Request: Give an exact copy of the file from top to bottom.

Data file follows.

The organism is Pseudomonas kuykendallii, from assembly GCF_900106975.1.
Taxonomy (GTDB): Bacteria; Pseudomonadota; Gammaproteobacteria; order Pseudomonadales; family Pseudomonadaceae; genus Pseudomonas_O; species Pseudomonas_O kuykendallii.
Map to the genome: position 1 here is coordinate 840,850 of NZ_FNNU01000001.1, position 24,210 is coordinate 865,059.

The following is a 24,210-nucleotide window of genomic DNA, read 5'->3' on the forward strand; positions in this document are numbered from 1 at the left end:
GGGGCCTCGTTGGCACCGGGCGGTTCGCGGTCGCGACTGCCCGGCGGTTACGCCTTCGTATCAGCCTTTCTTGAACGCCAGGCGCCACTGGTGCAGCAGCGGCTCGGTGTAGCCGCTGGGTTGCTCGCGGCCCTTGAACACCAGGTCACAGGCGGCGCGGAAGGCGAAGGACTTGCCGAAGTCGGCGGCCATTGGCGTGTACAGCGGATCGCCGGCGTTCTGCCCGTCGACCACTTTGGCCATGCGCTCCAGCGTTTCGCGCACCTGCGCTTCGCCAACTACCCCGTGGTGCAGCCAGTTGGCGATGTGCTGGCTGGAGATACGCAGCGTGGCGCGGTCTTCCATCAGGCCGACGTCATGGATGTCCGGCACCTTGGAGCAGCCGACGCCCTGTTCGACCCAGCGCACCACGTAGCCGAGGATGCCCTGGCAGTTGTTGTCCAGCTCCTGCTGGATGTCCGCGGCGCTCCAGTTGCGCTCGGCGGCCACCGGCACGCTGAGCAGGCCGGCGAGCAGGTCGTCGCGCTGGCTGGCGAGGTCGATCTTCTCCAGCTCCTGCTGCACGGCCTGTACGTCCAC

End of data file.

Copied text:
The organism is Pseudomonas kuykendallii, from assembly GCF_900106975.1.
Taxonomy (GTDB): Bacteria; Pseudomonadota; Gammaproteobacteria; order Pseudomonadales; family Pseudomonadaceae; genus Pseudomonas_O; species Pseudomonas_O kuykendallii.
Map to the genome: position 1 here is coordinate 840,850 of NZ_FNNU01000001.1, position 24,210 is coordinate 865,059.

The following is a 24,210-nucleotide window of genomic DNA, read 5'->3' on the forward strand; positions in this document are numbered from 1 at the left end:
GGGGCCTCGTTGGCACCGGGCGGTTCGCGGTCGCGACTGCCCGGCGGTTACGCCTTCGTATCAGCCTTTCTTGAACGCCAGGCGCCACTGGTGCAGCAGCGGCTCGGTGTAGCCGCTGGGTTGCTCGCGGCCCTTGAACACCAGGTCACAGGCGGCGCGGAAGGCGAAGGACTTGCCGAAGTCGGCGGCCATTGGCGTGTACAGCGGATCGCCGGCGTTCTGCCCGTCGACCACTTTGGCCATGCGCTCCAGCGTTTCGCGCACCTGCGCTTCGCCAACTACCCCGTGGTGCAGCCAGTTGGCGATGTGCTGGCTGGAGATACGCAGCGTGGCGCGGTCTTCCATCAGGCCGACGTCATGGATGTCCGGCACCTTGGAGCAGCCGACGCCCTGTTCGACCCAGCGCACCACGTAGCCGAGGATGCCCTGGCAGTTGTTGTCCAGCTCCTGCTGGATGTCCGCGGCGCTCCAGTTGCGCTCGGCGGCCACCGGCACGCTGAGCAGGCCGGCGAGCAGGTCGTCGCGCTGGCTGGCGAGGTCGATCTTCTCCAGCTCCTGCTGCACGGCCTGTACGTCCAC